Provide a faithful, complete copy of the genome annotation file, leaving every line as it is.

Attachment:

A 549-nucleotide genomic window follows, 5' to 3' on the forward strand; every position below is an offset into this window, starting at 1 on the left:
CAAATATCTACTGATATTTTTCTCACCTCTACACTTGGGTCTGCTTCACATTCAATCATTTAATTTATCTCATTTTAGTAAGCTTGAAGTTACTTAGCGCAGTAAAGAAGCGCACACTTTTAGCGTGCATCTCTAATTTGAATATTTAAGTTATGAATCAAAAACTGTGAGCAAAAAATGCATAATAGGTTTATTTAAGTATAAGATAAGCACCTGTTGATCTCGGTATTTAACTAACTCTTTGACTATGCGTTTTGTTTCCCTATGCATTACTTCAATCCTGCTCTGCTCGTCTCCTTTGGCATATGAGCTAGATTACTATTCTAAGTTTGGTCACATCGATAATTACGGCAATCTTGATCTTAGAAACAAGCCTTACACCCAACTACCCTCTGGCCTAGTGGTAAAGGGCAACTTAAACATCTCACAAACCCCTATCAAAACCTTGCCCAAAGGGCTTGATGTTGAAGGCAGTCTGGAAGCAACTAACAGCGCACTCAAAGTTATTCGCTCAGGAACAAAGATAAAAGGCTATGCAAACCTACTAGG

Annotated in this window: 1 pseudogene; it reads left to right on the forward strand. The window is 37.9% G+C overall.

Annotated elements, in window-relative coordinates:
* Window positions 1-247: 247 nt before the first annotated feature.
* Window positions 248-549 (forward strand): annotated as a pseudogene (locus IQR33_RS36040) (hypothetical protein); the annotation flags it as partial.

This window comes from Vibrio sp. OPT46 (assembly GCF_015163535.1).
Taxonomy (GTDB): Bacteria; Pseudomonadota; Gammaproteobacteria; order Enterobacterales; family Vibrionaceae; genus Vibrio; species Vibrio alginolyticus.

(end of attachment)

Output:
A 549-nucleotide genomic window follows, 5' to 3' on the forward strand; every position below is an offset into this window, starting at 1 on the left:
CAAATATCTACTGATATTTTTCTCACCTCTACACTTGGGTCTGCTTCACATTCAATCATTTAATTTATCTCATTTTAGTAAGCTTGAAGTTACTTAGCGCAGTAAAGAAGCGCACACTTTTAGCGTGCATCTCTAATTTGAATATTTAAGTTATGAATCAAAAACTGTGAGCAAAAAATGCATAATAGGTTTATTTAAGTATAAGATAAGCACCTGTTGATCTCGGTATTTAACTAACTCTTTGACTATGCGTTTTGTTTCCCTATGCATTACTTCAATCCTGCTCTGCTCGTCTCCTTTGGCATATGAGCTAGATTACTATTCTAAGTTTGGTCACATCGATAATTACGGCAATCTTGATCTTAGAAACAAGCCTTACACCCAACTACCCTCTGGCCTAGTGGTAAAGGGCAACTTAAACATCTCACAAACCCCTATCAAAACCTTGCCCAAAGGGCTTGATGTTGAAGGCAGTCTGGAAGCAACTAACAGCGCACTCAAAGTTATTCGCTCAGGAACAAAGATAAAAGGCTATGCAAACCTACTAGG

Annotated in this window: 1 pseudogene; it reads left to right on the forward strand. The window is 37.9% G+C overall.

Annotated elements, in window-relative coordinates:
* Window positions 1-247: 247 nt before the first annotated feature.
* Window positions 248-549 (forward strand): annotated as a pseudogene (locus IQR33_RS36040) (hypothetical protein); the annotation flags it as partial.

This window comes from Vibrio sp. OPT46 (assembly GCF_015163535.1).
Taxonomy (GTDB): Bacteria; Pseudomonadota; Gammaproteobacteria; order Enterobacterales; family Vibrionaceae; genus Vibrio; species Vibrio alginolyticus.